On Friday, a relatively unfollowed company called HF Foods Group Inc (NASDAQ:HFFG) (“HF” or “HF Foods”) surged almost 40% mid-day on no news. The stock traded over 1.8 million shares of volume on the day, more than 30 times its 60-day average volume. Investors who track the company might have wondered: “What on earth was that?”
We have been working on this report for months and had predicted that Friday would be the specific day when HFFG’s shares would surge. In fact, we specifically waited until after Friday’s surge before releasing our report. In our report, we provide a thorough explanation for this movement and why we believe it could help contribute to shares plunging well below recent levels.
HF Foods is one of the largest food distributors to Chinese restaurants in the United States. The company supplies over 10,000 Asian restaurants across 21 states, and has two segments: (1) sales to independent restaurants and (2) sales to wholesalers. [Pg. 3]
In November 2019, HF Foods merged with B&R Global Holdings, a large West Coast-based Chinese food distributor, in a $509 million two-part deal. The acquisition provided HF Foods more scale, taking its annual revenue from over $300 million in 2019 [Pg. 30] to a combined $828 million. At present, the company discloses ownership of 14 distribution centers located across the East and West Coasts and a fleet of over 340 refrigerated vehicles. [Pg. 3]
Introduction: Dozens of Related-Party Transactions, Failure to Disclose Its $509 Million Mega-Merger was a Related-Party Deal, an Undisclosed Fleet of Supercars and Major Red Flags Around Its SPAC Sponsor and Auditor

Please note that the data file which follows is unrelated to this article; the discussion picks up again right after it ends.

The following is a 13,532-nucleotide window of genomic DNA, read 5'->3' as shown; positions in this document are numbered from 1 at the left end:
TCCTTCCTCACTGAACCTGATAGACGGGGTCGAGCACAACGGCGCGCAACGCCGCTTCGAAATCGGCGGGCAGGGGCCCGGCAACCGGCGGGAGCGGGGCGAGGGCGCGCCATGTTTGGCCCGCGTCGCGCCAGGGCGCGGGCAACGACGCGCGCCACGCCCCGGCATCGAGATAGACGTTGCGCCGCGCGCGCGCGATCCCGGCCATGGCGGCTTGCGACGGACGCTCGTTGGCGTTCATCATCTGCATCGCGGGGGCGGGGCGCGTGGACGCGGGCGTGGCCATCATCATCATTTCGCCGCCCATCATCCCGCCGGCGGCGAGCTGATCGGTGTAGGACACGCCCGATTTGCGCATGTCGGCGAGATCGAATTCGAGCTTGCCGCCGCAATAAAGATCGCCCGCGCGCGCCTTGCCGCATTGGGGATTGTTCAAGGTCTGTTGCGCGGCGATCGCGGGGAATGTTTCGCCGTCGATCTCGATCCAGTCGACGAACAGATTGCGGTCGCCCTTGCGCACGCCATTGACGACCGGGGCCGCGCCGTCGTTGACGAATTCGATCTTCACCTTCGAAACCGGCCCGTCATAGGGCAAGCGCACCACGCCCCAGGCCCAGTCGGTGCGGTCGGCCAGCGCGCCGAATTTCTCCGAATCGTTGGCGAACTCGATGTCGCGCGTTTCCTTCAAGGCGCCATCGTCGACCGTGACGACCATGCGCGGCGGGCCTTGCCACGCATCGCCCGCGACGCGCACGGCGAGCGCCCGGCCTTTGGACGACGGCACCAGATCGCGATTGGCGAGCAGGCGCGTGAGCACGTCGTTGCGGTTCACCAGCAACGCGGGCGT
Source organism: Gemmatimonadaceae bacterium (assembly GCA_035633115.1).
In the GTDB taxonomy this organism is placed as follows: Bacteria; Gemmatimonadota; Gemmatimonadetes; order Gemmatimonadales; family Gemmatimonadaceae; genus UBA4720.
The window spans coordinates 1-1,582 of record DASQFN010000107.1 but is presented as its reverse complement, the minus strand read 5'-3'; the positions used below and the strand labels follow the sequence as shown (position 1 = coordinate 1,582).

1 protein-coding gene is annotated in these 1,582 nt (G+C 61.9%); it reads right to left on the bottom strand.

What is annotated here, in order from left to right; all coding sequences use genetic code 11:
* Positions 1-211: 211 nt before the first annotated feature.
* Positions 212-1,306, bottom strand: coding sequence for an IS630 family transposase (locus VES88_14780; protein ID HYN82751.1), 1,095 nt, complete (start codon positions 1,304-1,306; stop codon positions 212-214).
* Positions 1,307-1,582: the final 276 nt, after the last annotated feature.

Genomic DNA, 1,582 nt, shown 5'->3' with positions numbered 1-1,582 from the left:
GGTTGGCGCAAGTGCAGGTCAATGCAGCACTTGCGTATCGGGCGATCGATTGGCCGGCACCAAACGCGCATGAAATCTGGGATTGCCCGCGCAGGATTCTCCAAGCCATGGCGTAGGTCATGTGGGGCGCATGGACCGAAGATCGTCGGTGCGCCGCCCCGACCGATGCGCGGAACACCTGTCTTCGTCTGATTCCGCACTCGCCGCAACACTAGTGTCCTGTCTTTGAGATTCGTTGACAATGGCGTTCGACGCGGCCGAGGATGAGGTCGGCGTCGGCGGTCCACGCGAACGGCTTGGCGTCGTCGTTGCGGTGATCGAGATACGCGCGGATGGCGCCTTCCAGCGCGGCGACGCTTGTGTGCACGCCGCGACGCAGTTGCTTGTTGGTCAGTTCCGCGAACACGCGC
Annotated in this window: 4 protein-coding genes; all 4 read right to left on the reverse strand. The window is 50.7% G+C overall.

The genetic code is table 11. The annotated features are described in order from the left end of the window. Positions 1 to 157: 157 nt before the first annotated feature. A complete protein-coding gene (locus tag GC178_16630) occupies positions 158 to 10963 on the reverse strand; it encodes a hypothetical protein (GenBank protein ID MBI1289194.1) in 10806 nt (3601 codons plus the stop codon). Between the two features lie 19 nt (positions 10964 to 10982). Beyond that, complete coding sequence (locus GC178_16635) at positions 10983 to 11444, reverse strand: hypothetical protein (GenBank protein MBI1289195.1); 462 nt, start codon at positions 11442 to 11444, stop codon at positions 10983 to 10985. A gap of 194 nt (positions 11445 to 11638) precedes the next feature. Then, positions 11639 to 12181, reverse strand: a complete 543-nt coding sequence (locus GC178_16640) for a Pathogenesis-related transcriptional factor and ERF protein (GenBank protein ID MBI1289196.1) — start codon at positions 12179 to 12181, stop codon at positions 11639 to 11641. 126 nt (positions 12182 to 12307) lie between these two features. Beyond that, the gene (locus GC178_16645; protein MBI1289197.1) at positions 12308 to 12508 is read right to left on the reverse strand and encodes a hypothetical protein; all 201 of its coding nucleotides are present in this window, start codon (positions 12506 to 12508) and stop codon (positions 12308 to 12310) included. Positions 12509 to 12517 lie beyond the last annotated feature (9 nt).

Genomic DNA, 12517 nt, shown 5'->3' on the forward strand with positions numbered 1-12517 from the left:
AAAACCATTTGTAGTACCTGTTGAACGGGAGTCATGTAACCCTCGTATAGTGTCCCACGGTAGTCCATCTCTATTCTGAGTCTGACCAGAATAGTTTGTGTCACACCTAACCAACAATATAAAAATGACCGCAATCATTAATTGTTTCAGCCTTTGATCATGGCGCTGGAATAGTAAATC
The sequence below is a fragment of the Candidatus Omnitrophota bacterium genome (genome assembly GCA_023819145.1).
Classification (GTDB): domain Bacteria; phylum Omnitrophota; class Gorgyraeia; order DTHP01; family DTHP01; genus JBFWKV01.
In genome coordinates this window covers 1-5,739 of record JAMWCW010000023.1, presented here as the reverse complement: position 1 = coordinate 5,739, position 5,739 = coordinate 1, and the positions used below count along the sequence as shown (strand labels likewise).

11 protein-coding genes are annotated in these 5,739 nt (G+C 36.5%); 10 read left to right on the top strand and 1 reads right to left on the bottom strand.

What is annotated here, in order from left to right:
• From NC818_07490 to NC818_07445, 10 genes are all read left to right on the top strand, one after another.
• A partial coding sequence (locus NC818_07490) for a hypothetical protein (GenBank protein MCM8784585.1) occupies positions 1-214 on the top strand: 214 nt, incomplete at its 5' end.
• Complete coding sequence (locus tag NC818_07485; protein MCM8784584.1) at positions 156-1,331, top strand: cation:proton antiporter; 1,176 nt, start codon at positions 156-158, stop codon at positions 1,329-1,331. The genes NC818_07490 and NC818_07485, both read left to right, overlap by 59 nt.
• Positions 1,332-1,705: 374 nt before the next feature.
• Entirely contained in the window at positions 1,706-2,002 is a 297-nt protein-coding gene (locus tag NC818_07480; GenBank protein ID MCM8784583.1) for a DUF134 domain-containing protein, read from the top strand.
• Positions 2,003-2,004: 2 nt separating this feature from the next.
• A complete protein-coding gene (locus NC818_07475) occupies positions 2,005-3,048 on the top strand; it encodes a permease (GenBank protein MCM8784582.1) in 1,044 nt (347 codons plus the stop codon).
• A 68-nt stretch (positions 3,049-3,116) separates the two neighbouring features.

Our research on HF, spanning several months, leads us to believe that the company’s insiders are looting the place. We found that the massive $509 million merger with B&R appears to be an undisclosed related-party transaction. Additionally, our report raises red flags relating to transactions with more than 40 additional related-party entities, the company’s apparent use of shareholder cash to purchase a fleet of exotic supercars, the track record of the company’s SPAC sponsor, and regulatory questions about the company’s auditor, who was recently subpoenaed by the SEC and lambasted by the Public Company Accounting Oversight Board (PCAOB).
Background: HFFG Has 60%-80% Fundamental Downside Before We Even Examine Its Most Alarming Issues
The company’s revenue growth appears to be stagnating while recent profitability has declined precipitously. Its 2019 pro-forma combined revenue was $828 million, representing year-over-year growth of only 1.2% relative to its 2018 pro-forma revenue of $818 million [Pg. 34]. This includes its recent acquisition of B&R. Over the same period, pro-forma net income plunged 64%, declining to $5.6 million in 2019 from $15.7 million in 2018. [Pg. 34]
We expect net income to further decline given (a) plunging margins, which we explain further below and (b) the slowdown caused by COVID-19, which has hurt all restaurants, but has disproportionately affected Chinese and Asian restaurants. [1,2,3]
We compared the company to Sysco, United Natural Foods and Core-Mark, three of its closest peers, and found that HF is egregiously overvalued relative to its peer group across key metrics:
(Source: Capital IQ)
Read the full article here by Hindenberg Research